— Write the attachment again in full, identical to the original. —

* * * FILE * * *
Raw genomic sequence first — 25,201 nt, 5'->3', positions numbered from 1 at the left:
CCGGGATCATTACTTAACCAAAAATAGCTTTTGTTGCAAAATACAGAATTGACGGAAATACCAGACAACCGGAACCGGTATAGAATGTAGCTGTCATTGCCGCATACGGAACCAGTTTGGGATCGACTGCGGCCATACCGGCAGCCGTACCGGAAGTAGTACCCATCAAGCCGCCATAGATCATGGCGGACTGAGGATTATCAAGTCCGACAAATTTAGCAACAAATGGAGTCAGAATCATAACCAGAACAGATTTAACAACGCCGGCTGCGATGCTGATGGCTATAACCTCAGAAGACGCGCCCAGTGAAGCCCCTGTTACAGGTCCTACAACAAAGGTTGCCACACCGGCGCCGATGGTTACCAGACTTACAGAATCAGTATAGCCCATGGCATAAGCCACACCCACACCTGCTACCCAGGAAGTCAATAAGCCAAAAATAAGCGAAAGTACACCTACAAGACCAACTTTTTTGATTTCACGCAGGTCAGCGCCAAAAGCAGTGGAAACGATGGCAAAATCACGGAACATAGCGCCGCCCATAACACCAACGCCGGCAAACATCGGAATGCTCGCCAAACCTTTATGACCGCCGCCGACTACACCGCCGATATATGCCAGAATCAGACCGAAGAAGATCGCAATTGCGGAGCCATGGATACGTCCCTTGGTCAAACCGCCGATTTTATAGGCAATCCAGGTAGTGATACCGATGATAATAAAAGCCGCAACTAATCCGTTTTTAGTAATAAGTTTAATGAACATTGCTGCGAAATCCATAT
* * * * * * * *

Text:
Raw genomic sequence first — 25,201 nt, 5'->3', positions numbered from 1 at the left:
CCGGGATCATTACTTAACCAAAAATAGCTTTTGTTGCAAAATACAGAATTGACGGAAATACCAGACAACCGGAACCGGTATAGAATGTAGCTGTCATTGCCGCATACGGAACCAGTTTGGGATCGACTGCGGCCATACCGGCAGCCGTACCGGAAGTAGTACCCATCAAGCCGCCATAGATCATGGCGGACTGAGGATTATCAAGTCCGACAAATTTAGCAACAAATGGAGTCAGAATCATAACCAGAACAGATTTAACAACGCCGGCTGCGATGCTGATGGCTATAACCTCAGAAGACGCGCCCAGTGAAGCCCCTGTTACAGGTCCTACAACAAAGGTTGCCACACCGGCGCCGATGGTTACCAGACTTACAGAATCAGTATAGCCCATGGCATAAGCCACACCCACACCTGCTACCCAGGAAGTCAATAAGCCAAAAATAAGCGAAAGTACACCTACAAGACCAACTTTTTTGATTTCACGCAGGTCAGCGCCAAAAGCAGTGGAAACGATGGCAAAATCACGGAACATAGCGCCGCCCATAACACCAACGCCGGCAAACATCGGAATGCTCGCCAAACCTTTATGACCGCCGCCGACTACACCGCCGATATATGCCAGAATCAGACCGAAGAAGATCGCAATTGCGGAGCCATGGATACGTCCCTTGGTCAAACCGCCGATTTTATAGGCAATCCAGGTAGTGATACCGATGATAATAAAAGCCGCAACTAATCCGTTTTTAGTAATAAGTTTAATGAACATTGCTGCGAAATCCATAT